In this human life, we all hurt; we all are hurt.
None of us escapes unscathed.
If this is part of our shared, common humanity, I wonder – why is that we feel so ashamed of our wounds, of our pain? Of the early experiences that have shaped us – and sometimes hurt us?
Why do we feel guilty about them, as if they are our fault – as if we caused them?
I think it’s because we feel responsible. Deep down, I think we feel like it is our fault. We don’t understand. We wonder, “Why?” We think, “I must’ve done something wrong to deserve this….” At some unconscious level, we think that we must be so bad, terrible, unlovable, wrong, bad – because why else would we be the target of people’s irritability, frustration, outbursts, anger, fear, anxiety – or their own lack of love for themselves, their own feelings of unworthiness?
This viewpoint – these beliefs that it’s my fault, and that I’m bad, and that’s the reason that bad things happen to me – are the beliefs of a small child – a sweet, tender precious child who just wants to love and be loved. When this child isn’t loved, when bad things happen, the child thinks, “I must’ve caused this somehow.” And sadly, sometimes that message is conveyed to us by our culture, by our families, or by loved ones.
As we grow, we carry these beliefs with us. We internalize them. They run underground and become a part of the air we breathe. They’re unconscious – we may not even see their workings. But we feel their effects. We look at our lives through these wounded young child eyes. In that child’s world, pain = I’m being punished. Pain = I’m bad. Pain = I’m unlovable.
Dear one, this feeling of guilt, shame, of “it’s all my fault” is an illusion. It is a veil and it is not true.
I know at a feeling level, it feels true. The story can feel very, very true. It lives in our emotions, in our thoughts, in our beliefs, and carries over into our experiences.
But what if it’s not true? And if it’s not true, how can we break free from its grip?
I know I’m asking for something a bit radical – do we dare to rip the veil in two?
Dear one, your pain is not your fault. The fact that you were hurt is not your fault. A Sufi teaching put it this way:
Overcome any bitterness that may have come
because you were not up to the magnitude of the pain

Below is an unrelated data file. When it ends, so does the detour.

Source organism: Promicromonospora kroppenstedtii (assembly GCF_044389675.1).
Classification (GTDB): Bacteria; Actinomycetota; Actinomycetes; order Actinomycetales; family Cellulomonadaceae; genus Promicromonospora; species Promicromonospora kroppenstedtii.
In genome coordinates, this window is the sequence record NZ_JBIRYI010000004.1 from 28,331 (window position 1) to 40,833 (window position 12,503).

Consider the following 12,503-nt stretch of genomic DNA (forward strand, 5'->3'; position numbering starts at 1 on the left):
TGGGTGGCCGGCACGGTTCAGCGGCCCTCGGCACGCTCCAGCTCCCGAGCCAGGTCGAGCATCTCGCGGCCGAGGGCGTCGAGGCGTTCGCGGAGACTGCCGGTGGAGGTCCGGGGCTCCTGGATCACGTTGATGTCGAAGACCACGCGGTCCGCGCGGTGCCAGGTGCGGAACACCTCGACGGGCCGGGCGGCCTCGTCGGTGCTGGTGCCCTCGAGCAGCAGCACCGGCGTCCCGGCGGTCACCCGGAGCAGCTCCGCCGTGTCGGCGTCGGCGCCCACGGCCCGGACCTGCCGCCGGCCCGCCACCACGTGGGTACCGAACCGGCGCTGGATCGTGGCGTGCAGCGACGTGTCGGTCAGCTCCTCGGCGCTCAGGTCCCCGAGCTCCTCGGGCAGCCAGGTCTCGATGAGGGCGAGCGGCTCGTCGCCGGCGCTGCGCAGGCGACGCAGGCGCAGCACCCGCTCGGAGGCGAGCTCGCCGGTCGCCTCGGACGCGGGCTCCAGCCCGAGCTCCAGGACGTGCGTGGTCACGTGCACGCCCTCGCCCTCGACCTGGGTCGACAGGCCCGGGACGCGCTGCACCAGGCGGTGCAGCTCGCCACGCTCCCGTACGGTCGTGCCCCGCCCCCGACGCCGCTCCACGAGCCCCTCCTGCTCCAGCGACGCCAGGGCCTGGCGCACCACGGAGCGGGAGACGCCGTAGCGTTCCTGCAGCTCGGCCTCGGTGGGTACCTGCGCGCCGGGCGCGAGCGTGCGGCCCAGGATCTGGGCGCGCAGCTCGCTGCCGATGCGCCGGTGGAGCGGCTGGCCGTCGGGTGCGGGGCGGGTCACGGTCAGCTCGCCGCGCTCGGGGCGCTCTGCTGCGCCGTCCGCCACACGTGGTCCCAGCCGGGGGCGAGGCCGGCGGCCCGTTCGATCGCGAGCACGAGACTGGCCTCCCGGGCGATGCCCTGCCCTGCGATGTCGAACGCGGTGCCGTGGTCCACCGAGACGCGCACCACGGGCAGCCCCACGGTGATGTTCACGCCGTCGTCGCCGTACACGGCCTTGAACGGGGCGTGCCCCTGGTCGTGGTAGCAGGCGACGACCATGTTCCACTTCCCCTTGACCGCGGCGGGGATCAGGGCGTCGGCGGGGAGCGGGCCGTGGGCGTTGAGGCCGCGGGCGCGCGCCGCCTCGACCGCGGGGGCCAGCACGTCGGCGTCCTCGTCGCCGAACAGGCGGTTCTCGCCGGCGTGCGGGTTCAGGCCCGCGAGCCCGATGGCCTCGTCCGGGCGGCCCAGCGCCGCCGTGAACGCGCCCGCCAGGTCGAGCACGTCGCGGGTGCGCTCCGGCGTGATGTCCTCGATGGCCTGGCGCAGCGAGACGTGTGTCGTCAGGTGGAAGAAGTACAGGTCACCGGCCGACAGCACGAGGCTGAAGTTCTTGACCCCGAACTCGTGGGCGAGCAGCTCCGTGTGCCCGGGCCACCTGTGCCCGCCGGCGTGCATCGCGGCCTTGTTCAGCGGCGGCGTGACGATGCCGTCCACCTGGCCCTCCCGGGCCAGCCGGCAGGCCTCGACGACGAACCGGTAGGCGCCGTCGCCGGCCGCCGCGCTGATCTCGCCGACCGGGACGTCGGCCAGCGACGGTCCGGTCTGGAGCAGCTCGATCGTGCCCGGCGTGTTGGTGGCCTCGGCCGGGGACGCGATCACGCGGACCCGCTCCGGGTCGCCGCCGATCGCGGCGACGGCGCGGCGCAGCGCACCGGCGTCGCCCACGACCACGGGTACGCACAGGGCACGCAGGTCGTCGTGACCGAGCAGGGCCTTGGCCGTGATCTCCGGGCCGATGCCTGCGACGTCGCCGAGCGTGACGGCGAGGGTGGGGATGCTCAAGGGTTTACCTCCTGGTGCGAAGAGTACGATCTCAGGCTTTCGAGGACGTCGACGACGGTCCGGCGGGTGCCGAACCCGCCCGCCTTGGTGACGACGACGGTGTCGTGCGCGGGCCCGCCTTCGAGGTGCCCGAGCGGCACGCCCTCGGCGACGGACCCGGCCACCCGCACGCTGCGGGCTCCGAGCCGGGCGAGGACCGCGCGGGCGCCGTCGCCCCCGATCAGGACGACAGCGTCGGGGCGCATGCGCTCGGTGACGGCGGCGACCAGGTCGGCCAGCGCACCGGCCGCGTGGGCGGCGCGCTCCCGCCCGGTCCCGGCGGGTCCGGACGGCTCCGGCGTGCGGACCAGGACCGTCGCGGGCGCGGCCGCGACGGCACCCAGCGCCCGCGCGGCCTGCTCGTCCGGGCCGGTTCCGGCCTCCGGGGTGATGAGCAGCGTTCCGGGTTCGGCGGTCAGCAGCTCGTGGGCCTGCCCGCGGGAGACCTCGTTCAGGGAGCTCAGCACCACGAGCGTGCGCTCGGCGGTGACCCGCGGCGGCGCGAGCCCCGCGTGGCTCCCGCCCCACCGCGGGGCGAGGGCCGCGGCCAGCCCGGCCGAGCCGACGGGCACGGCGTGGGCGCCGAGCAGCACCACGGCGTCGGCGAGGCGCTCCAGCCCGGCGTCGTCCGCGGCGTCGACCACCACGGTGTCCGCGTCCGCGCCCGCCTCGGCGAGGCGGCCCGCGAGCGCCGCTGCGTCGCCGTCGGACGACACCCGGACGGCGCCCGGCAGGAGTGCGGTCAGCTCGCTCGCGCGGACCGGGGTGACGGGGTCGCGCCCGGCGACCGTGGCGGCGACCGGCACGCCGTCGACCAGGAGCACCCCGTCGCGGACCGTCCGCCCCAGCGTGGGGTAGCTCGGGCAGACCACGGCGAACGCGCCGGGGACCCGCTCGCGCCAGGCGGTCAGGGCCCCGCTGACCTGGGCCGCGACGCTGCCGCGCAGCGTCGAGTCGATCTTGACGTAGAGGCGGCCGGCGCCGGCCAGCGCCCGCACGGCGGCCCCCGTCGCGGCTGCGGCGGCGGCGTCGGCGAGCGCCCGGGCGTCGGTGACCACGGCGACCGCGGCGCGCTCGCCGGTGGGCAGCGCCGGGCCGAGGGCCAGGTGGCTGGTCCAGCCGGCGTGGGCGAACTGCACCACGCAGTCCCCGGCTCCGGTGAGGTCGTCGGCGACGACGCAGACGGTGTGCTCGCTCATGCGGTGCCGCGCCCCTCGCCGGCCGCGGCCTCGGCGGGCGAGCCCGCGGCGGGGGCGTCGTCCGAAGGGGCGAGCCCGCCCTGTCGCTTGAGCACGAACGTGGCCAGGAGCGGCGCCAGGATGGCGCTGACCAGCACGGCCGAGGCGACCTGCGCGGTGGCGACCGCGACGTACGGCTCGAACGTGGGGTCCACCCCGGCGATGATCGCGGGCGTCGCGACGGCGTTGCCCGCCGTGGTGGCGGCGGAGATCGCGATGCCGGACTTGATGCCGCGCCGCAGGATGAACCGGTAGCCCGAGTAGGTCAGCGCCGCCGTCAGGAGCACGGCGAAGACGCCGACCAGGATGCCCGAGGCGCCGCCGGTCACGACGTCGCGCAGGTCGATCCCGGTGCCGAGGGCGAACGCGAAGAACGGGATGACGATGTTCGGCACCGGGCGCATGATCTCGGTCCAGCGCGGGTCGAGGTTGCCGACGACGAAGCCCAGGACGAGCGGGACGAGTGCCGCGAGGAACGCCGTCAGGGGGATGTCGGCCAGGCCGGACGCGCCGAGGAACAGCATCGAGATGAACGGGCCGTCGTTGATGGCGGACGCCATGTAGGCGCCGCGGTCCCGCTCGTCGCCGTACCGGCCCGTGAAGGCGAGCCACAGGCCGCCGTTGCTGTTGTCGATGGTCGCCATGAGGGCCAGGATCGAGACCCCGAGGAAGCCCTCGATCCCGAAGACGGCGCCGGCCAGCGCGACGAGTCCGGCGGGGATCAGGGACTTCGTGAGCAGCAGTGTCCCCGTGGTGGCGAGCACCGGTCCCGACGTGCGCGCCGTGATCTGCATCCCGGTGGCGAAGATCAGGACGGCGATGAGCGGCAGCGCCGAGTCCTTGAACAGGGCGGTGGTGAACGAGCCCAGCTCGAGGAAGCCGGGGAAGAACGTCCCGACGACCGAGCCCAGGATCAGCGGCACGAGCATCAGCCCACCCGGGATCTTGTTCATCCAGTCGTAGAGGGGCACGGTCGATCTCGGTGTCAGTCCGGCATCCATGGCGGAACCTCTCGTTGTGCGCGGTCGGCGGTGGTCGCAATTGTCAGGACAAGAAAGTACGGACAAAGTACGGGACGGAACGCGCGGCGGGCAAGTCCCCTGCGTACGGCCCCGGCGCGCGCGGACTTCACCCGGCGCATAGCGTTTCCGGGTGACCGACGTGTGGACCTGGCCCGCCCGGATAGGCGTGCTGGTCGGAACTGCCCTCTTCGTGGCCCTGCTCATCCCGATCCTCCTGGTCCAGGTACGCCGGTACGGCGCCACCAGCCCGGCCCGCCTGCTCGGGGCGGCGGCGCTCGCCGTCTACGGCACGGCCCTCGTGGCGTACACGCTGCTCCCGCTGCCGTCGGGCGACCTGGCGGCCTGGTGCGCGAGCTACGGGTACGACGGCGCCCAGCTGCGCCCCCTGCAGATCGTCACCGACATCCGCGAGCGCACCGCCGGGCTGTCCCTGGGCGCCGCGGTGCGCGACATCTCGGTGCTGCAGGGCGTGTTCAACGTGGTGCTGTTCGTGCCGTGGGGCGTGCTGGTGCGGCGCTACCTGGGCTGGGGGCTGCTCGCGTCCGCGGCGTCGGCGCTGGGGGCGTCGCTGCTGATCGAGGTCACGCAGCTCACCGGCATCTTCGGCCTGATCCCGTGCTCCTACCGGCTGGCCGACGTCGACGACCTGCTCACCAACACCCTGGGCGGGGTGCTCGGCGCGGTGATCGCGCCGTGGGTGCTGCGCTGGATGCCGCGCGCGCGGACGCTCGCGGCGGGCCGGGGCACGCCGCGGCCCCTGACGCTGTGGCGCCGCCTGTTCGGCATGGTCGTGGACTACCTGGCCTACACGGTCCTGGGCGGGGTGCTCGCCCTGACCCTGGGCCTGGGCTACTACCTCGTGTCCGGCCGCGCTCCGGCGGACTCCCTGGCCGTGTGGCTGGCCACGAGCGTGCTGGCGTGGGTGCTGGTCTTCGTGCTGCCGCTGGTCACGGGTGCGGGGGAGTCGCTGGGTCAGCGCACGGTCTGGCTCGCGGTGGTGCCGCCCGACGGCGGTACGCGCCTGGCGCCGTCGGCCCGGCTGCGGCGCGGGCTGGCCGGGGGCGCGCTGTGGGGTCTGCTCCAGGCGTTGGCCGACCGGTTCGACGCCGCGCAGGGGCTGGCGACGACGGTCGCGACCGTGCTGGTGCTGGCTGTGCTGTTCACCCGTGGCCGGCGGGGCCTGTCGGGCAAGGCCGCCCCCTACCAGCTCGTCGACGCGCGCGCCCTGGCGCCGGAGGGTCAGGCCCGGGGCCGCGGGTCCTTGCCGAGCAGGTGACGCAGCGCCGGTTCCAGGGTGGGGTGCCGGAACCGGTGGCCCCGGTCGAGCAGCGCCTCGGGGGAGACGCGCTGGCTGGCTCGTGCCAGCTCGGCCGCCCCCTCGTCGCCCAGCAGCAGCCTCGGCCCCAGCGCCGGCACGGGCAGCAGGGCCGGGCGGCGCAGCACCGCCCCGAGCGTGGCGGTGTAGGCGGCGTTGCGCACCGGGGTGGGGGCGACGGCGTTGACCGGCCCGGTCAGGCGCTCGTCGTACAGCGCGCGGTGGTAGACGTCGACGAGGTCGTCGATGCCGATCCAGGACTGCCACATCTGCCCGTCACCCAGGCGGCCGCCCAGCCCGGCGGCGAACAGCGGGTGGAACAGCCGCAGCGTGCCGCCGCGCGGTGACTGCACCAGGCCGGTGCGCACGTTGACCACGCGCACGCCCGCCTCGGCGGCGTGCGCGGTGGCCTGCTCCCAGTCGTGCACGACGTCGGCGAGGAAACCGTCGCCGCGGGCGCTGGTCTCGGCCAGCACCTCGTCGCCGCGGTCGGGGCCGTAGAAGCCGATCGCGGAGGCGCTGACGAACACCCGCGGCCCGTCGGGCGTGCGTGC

that was entrusted to you.
Like the Mother of the World,
Who carries the pain of the world in her heart,
Each one of us is part of her heart,
And therefore endowed
With a certain measure of cosmic pain.
My heart weeps when I tell myself, “precious child, it’s okay – you didn’t do anything wrong. You were simply ‘not up to the magnitude of the pain that was entrusted to you.’” I weep as I realize – the fact that I crumbled under the pain, the fact that I was wounded by painful things in my life – is not my fault. The should that says – “You shouldn’t be so wounded. You shouldn’t have let yourself get hurt. You should’ve coped without allowing yourself to get hurt” – is just a should, and is not true.
Sometimes I cried “uncle.” Sometimes I just survived.
Sometimes I simply got through it. And sometimes the way I got through it brought with it some scar tissue….
Beloved, do not make war against your own heart. Do not judge yourself for bearing scars.
Release the guilt and shame that says it’s all your fault.
Release the belief that you’re the only one who’s been hurt. The pain isn’t personal to you, or to me. It’s not like God nailed us – “gotcha!” – while everyone else got off scot free. Instead, we can look at the fact that our hearts have been broken as something that binds us to our fellow man. Our vulnerablity, our imperfection, our sweet tender hearts is our common ground. We’re all in this gig together…
So what can we do?
We can share our broken hearts with each other.
We can forgive our wounds.
We can love ourselves fully – even with our wounds, even with our broken hearts, even with the patterns and habits and conditioning that arose from those wounds.
Our wounds, at the deepest level, are a cry – our thirst – for love. Only love will quench it.
Drink from the well of love. Love yourself. Let yourself be loved. Love others. Drink, be sated, and come home.
I leave you with these words from Danna Faulds:
Despite illness of body or mind,
In spite of blinding despair or habitual belief, who you are is whole.
Let nothing keep you separate from the truth.
The soul, illuminated from within, longs to be known for what it is.
Undying, untouched by fire or storms of life, there is a place inside where stillness and abiding peace reside.
You can ride the breath to go there.
Despite doubt or hopeless turns of mind, you are not broken.
Spirit surrounds, embraces, fills you from the inside out.
Release everything that isn’t your true nature.
What’s left, the fullness, light, shadow, claim all that as your birthright.
Wanting more hands on help?
If you liked this post, you may also like these articles:
- Loving myself unconditionally
- Uprooting our deepest suffering
- Healing the shame that keeps you stuck
Which program is right for me?
If you’d like help in loving yourself unconditionally – finding forgiveness, releasing shame, and healing beliefs that say, “It’s all my fault,” you may like Heal Overeating: Untangled. This 12 session audio program can help you heal the roots of binge eating, overeating and emotional eating. Our most popular program, women say it’s a “sacred healing space” that they listen to over and over……